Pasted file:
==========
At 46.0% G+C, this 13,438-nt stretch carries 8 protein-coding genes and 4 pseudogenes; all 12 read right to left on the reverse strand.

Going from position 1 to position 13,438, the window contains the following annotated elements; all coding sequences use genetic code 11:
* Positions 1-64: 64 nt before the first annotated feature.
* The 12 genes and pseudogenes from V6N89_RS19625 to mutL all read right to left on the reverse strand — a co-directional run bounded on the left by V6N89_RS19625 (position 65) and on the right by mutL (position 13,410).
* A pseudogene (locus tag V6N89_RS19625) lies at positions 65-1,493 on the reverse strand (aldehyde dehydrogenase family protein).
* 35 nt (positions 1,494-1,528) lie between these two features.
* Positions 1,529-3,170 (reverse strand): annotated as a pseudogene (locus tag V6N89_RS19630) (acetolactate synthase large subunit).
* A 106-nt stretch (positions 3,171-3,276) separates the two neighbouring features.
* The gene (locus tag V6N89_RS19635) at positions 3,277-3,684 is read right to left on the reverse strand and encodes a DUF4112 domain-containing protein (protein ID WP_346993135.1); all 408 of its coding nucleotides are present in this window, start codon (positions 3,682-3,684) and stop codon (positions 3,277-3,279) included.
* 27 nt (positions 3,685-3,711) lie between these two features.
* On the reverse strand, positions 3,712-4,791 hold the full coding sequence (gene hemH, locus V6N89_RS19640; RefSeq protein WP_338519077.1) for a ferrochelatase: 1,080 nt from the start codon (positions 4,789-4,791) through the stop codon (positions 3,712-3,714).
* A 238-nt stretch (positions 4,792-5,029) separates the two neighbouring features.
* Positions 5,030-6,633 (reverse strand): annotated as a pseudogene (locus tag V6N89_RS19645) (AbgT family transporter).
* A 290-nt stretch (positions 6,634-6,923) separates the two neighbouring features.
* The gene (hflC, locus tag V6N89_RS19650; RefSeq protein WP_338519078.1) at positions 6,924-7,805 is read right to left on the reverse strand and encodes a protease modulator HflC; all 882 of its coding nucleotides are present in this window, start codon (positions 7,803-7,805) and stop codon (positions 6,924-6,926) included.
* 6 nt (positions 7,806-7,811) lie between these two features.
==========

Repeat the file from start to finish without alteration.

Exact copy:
At 46.0% G+C, this 13,438-nt stretch carries 8 protein-coding genes and 4 pseudogenes; all 12 read right to left on the reverse strand.

Going from position 1 to position 13,438, the window contains the following annotated elements; all coding sequences use genetic code 11:
* Positions 1-64: 64 nt before the first annotated feature.
* The 12 genes and pseudogenes from V6N89_RS19625 to mutL all read right to left on the reverse strand — a co-directional run bounded on the left by V6N89_RS19625 (position 65) and on the right by mutL (position 13,410).
* A pseudogene (locus tag V6N89_RS19625) lies at positions 65-1,493 on the reverse strand (aldehyde dehydrogenase family protein).
* 35 nt (positions 1,494-1,528) lie between these two features.
* Positions 1,529-3,170 (reverse strand): annotated as a pseudogene (locus tag V6N89_RS19630) (acetolactate synthase large subunit).
* A 106-nt stretch (positions 3,171-3,276) separates the two neighbouring features.
* The gene (locus tag V6N89_RS19635) at positions 3,277-3,684 is read right to left on the reverse strand and encodes a DUF4112 domain-containing protein (protein ID WP_346993135.1); all 408 of its coding nucleotides are present in this window, start codon (positions 3,682-3,684) and stop codon (positions 3,277-3,279) included.
* 27 nt (positions 3,685-3,711) lie between these two features.
* On the reverse strand, positions 3,712-4,791 hold the full coding sequence (gene hemH, locus V6N89_RS19640; RefSeq protein WP_338519077.1) for a ferrochelatase: 1,080 nt from the start codon (positions 4,789-4,791) through the stop codon (positions 3,712-3,714).
* A 238-nt stretch (positions 4,792-5,029) separates the two neighbouring features.
* Positions 5,030-6,633 (reverse strand): annotated as a pseudogene (locus tag V6N89_RS19645) (AbgT family transporter).
* A 290-nt stretch (positions 6,634-6,923) separates the two neighbouring features.
* The gene (hflC, locus tag V6N89_RS19650; RefSeq protein WP_338519078.1) at positions 6,924-7,805 is read right to left on the reverse strand and encodes a protease modulator HflC; all 882 of its coding nucleotides are present in this window, start codon (positions 7,803-7,805) and stop codon (positions 6,924-6,926) included.
* 6 nt (positions 7,806-7,811) lie between these two features.